Please note that we cannot accept or process STL (mesh) files or raster-type (JPEG, TIFF, PNG, BMP) files.
For laser cutting, we only accept vector files. We currently accept DXF (Preferred), AI (Adobe Illustrator), EPS, and DWG (more coming soon) in our automatic online quoter.
If you design your parts in non-CAD software (Adobe Illustrator), please send us the original (native) ai file. We’ll take care of the conversion on our end.
Your art should be sent to us at the exact size you want it cut (1:1 scale). We will not adjust your design based on written dimensions in the drawing, they are ignored by our system. Also, we prefer to work in Imperial Units (inches) when possible, but metric units are acceptable.
Please note: If your design is in metric units, we only accept mm. We do not support cm or meter units.
Please don’t do this:
If you’ve converted your file from a raster file, please be sure to verify dimensions. Printing your design at 100% scale may help you confirm dimensions and scale.
To save time (and possibly money), be sure to remove any instructions, dimensions, notes, borders and unused objects from your file. You should only be sending us the actual cut-path that the laser should follow for cutting. Notes, quantities, etc. can be noted on your order. We’ll contact you right away if we have more questions.
Please note: “Student Version” lettering is automatically ignored by our systems. No need to worry if you are a student using Solidworks.
If your vector design has any “active” text boxes, the CNC laser cutters won’t be able to process the cut properly. To include text in your cut, simply convert active text boxes into shapes or outlines, a process that is extremely easy to do in most design software.
Not sure if you have any active text boxes? Hover your cursor over the text, and if it is editable as text, then it needs to be converted into a shape. In Illustrator, this is called “converting to outlines.” In some CAD software, it might be called “explode” or “expand.”
In the example below, all the shapes marked in red on the right will be lost or loose because they are not connected to the outer shape. It can make installation challenging if you are designing a sign or using a lot of text, and these kinds of designs are difficult to laser cut to spec. You can remedy this by creating “bridges” as seen below. When possible, think about your design as a stencil. This will reduce the number of “loose” pieces that would need to be considered during installation.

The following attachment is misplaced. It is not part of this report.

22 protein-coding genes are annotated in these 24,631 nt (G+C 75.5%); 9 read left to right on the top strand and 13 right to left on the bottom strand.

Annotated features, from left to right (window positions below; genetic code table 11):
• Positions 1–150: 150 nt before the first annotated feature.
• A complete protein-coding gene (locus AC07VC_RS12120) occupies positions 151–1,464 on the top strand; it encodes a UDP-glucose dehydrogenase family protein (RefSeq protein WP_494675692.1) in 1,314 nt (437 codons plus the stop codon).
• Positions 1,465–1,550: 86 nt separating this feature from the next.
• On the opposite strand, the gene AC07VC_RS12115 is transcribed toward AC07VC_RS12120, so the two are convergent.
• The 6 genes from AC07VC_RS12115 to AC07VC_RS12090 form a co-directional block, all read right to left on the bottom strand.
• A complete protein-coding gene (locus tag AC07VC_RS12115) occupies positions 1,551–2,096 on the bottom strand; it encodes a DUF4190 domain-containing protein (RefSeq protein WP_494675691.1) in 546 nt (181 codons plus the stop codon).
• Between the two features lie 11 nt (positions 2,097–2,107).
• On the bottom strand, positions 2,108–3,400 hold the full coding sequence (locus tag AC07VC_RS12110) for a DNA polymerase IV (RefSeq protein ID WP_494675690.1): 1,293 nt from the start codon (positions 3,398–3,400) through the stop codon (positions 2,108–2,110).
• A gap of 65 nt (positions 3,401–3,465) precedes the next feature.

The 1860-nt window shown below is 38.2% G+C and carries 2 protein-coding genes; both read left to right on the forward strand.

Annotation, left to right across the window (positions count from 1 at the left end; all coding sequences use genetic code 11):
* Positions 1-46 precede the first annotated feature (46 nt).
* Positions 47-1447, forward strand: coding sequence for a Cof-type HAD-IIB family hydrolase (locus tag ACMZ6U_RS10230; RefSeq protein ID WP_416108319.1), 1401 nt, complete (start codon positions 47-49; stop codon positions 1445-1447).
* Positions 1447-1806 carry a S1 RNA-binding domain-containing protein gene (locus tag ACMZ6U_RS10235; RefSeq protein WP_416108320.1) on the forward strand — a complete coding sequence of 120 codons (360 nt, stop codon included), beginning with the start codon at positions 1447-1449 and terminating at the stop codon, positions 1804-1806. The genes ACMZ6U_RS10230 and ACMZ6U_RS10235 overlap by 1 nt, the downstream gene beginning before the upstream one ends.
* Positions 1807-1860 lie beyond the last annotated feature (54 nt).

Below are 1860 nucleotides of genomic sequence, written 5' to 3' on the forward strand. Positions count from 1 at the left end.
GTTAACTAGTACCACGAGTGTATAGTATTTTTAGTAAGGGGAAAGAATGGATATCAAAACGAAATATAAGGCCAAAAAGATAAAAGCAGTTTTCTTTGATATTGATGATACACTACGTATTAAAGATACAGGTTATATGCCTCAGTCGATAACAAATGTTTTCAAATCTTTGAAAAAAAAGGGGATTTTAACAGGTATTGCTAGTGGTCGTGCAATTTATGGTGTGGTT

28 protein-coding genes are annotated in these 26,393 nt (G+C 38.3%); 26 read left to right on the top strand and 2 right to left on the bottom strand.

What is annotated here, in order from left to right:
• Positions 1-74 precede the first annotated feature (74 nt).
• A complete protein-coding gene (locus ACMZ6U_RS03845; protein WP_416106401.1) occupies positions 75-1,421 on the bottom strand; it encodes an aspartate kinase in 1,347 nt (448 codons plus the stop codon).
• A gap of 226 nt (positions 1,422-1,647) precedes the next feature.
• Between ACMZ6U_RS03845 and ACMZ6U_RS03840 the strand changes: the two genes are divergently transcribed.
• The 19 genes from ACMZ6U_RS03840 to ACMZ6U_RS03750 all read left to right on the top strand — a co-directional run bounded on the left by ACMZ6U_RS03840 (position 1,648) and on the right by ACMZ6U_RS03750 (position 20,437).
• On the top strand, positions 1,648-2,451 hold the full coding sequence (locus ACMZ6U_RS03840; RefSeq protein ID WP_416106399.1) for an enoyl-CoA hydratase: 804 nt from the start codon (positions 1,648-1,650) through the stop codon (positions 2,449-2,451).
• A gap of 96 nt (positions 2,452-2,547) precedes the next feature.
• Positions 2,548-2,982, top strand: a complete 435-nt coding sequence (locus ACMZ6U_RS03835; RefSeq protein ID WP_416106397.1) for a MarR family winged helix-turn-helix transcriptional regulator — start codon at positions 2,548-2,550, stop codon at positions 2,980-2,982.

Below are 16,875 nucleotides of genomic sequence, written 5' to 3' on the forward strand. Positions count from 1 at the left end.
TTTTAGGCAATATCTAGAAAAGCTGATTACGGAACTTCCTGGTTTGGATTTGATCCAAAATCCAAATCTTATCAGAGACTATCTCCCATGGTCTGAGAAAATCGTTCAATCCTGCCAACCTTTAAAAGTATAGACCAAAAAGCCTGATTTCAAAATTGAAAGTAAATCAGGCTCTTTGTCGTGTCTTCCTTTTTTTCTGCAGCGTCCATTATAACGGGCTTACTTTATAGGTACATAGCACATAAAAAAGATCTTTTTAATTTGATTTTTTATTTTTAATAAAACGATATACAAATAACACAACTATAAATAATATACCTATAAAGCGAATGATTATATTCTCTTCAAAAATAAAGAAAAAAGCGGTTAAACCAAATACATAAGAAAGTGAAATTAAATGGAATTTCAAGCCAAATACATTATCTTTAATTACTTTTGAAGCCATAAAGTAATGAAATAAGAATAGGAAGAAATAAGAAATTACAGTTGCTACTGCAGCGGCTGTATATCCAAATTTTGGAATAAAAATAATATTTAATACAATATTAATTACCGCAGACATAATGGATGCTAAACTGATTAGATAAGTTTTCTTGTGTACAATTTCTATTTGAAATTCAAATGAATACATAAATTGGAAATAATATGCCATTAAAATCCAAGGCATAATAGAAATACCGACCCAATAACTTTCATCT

We’re unable to retain cut outs like the one’s highlighted in red above. Please submit these as separate designs or add bridging if you want to retain them.
Holes or interior geometry that are smaller than 50% the thickness of your material are unlikely to be cut accurately by the laser. This is because the laser “pierces” the material to begin cutting, which requires a certain diameter allowance for holes and other internal shapes.
As an example, if your material is 0.100” thick, the smallest hole you could expect to cut would be 0.050” in diameter. A safe rule of thumb would be to keep all geometry greater than 1/2 material thickness, and no smaller than .015″.
In the example above the red circles would be too small to cut correctly:
Check your design to make sure no two parts are touching or sharing a line. Be sure that no lines overlap or intersect with each other. The laser will not interpret these lines correctly, and the parts will not be cut. View your part as a wireframe or in outline mode (Illustrator) to quickly spot these issues.
“Open contours” is a fancy way of saying your shape is not connected all the way around. The laser will follow the path of your shape. If your shape stops, so does the laser. Viewing your art in Outline or Wireframe mode in your design software is a quick and easy way to find these issues.
Upload your CAD design (DXF, DWG, EPS, or AI file) and get a free instant quote on your custom laser cut parts, all delivered to your door in a matter of days.